• Books aren’t a loss leader but they are a self-funding traffic generator. Get people onto the website to look at books, sell them other, bigger ticket items.
            Plenty of other retailers do the same thing; use low-margin hooks to simply get people in their store. Weekly sales are one approach. Selling movies and CDs at electronics stores another; not much money in selling CDs or DVDs compared to TVs and stereos but those tuesday releases bring people into the store and once they’re there, they’ll see the wares and might buy.
            And that is why the B&M gang resents showrooming: they go to a lot of trouble to bring people into the store…

            KU is a whole different story and frankly, I suspect a lot of people are misreading it. It’s an experiment in boosting visibility, not a place for authors to put *all* their books. What Amazon (apparently) wanted was to reduce or eliminate permafree. But KU led to a stampede and…

            It’s early to judge the results.
            A lot of panicky handwringing with little data.
            As Nate pointed out, correlation does not necessarily imply causation.

  2. The whole effort is just a futile gesture so a few zealots can feel good about themselves because the people it appeals to would never buy from Amazon anyway.
    So whoop-dee-doo!

    They can now not-buy from Amazon by doing their searches on Amazon (generating ad income and market research data for big bad bezos) instead of not-buying through Google. Big.Frakking.Deal.

    • I don’t think so. It’s more not-buying from Amazon while still doing their searches on Amazon instead of going to a few booksellers before finding the one that has the books you’re looking for.

      • Right.
        So they go to the trouble of coding an app, to serve people who have no interest in shopping at Amazon but who will go and help Amazon make money off their search?
        You do understand that just by using their database you make money for Amazon, right? That’s why they offer up the APIs developers can use to search their system.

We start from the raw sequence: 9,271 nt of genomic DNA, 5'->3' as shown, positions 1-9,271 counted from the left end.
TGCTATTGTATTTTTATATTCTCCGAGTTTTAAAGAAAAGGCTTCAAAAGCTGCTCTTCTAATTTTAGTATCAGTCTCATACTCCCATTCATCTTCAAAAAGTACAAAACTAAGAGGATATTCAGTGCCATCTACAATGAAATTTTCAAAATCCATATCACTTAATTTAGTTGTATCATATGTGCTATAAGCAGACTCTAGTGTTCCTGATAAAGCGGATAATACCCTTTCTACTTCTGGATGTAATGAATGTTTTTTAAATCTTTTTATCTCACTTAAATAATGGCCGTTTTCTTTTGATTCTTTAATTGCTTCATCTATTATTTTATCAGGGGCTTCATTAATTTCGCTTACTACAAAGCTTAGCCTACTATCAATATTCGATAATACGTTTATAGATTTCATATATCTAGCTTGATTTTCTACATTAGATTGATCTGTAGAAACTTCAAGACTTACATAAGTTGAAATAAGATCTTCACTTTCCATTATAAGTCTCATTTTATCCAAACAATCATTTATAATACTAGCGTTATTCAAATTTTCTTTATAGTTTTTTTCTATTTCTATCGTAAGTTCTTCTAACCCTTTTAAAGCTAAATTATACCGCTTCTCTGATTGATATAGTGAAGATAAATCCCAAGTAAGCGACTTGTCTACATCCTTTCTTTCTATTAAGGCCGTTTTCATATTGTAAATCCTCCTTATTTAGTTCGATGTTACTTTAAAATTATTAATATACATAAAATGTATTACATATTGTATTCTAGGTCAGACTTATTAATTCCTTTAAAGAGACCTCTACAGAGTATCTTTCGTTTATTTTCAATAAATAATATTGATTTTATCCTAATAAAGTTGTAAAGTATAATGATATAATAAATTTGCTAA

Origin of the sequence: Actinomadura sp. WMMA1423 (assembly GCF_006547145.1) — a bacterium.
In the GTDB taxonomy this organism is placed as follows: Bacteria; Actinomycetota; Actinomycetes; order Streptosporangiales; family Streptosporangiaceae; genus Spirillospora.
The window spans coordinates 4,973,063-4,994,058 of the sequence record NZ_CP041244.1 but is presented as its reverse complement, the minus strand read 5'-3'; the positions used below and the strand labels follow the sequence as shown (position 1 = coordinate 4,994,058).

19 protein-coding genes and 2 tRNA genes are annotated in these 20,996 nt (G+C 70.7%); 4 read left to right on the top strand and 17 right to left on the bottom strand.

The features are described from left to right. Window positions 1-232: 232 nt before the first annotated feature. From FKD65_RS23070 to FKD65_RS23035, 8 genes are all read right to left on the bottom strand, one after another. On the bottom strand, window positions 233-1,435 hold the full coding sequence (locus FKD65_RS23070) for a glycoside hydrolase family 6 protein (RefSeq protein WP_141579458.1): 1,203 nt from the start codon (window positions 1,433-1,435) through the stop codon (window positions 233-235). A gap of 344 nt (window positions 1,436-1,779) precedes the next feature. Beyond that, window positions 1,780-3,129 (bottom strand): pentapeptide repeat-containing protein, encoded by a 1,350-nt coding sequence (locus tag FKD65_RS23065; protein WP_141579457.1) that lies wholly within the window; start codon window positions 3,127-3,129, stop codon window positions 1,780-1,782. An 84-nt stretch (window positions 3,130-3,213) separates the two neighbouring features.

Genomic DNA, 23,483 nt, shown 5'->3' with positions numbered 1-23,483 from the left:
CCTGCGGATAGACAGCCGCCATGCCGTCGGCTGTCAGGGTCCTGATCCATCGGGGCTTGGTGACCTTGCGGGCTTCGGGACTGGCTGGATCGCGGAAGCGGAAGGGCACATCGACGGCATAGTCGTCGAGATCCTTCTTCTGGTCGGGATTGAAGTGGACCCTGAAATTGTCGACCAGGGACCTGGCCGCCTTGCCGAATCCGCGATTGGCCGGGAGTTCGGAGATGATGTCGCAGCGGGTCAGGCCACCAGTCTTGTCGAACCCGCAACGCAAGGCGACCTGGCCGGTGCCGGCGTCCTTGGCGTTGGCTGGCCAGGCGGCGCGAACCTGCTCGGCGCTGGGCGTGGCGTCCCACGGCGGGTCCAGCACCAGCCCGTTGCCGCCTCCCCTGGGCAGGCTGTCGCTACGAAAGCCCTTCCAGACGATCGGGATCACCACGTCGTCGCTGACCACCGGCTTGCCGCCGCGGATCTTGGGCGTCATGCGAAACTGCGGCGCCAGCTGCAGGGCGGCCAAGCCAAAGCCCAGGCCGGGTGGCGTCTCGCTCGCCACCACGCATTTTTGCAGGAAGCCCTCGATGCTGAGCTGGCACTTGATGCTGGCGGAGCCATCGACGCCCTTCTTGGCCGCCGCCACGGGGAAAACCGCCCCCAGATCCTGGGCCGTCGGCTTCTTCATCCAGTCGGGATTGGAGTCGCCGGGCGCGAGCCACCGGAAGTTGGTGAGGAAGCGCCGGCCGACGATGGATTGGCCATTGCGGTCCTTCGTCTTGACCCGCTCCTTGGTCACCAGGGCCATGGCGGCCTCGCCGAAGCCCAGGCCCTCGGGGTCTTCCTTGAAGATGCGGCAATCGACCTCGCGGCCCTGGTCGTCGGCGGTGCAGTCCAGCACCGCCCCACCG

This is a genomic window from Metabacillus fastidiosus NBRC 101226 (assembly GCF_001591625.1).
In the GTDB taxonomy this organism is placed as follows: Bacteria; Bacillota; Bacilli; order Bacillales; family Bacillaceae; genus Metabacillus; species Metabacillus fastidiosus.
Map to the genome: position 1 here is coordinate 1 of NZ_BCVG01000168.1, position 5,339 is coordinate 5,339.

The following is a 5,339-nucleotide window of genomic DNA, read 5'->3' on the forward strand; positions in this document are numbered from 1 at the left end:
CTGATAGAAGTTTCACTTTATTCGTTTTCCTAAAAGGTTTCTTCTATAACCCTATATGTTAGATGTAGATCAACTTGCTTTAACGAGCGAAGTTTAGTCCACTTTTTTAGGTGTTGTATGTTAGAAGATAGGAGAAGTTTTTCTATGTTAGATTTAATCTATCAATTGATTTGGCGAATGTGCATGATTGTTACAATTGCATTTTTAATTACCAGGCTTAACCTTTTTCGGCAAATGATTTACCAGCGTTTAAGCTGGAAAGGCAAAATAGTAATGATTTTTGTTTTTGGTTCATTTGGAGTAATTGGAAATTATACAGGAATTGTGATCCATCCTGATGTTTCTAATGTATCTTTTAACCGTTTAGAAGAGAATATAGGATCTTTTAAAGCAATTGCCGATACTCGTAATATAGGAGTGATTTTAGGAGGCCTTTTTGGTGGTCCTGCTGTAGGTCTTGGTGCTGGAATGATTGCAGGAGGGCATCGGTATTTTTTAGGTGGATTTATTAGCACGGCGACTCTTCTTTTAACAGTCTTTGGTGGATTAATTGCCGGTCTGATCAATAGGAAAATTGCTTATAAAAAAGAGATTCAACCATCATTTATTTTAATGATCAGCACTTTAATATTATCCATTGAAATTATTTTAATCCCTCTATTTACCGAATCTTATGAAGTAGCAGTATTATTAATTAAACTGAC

Do you remember WABI?
        Look it up to see how these kinds of emotion-driven efforts simply help further the dominance of the targetted company. They marginalize the competition by making Amazon (or Microsoft, in the WABI case) indispensable.
        The rational move would be for the B&M vendors to put their catalog online, maybe through a common front end, like the US used-book vendors did ages ago. Of cook up a deal with deal with Google or Rakuten like many onlije vendors have done.
        Giving Amazon extra publicity and power?
        That is silly and only somebody blind to the ways of tech and online competition would try.

        As I said, this app hurts Google’s own shopping search business and even helps Amazon. The “lost” sales were never theirs to start with.

    • So if you don’t like Amazon’s dominance of the market, you’re a zealot? Sheesh. Take a chill-pill.

      • Look, if you don’t want to deal with Amazon, then don’t.
        But don’t give them *free* data on what books you like and don’t like.
        That is money in the bank for them.

        Only somebody with an axe to grind misses something that obvious. If Amazon offers up their data base for trolling it is because they monitor the trolling and profit from it.

        Alternatives to Amazon do exist.
        Use them, give them an incentive to do better.
        Don’t blindly help Amazon steamroller them by boosting their network effects power.

  3. If B&M booksellers were serious and had a shred of online savvy, this is how they could fight Amazon effectively:

    In fact, abebooks worked so well, Amazon bought them out.

3 Trackbacks & Pingbacks

  1. Chrome Extension Turns Amazon into a Catalog for Oyster's eBook Subscription Service ⋆ Ink, Bits, & Pixels
  2. Amazon Watch (6/2015) | Holger Ehling Worldwide Blog
  3. BookIndy Chrome Extension Lets You Shop Amazon (in the UK) and Buy Local | Ink, Bits, & Pixels

Leave a comment

Your email address will not be published.


This site uses Akismet to reduce spam. Learn how your comment data is processed.

%d bloggers like this: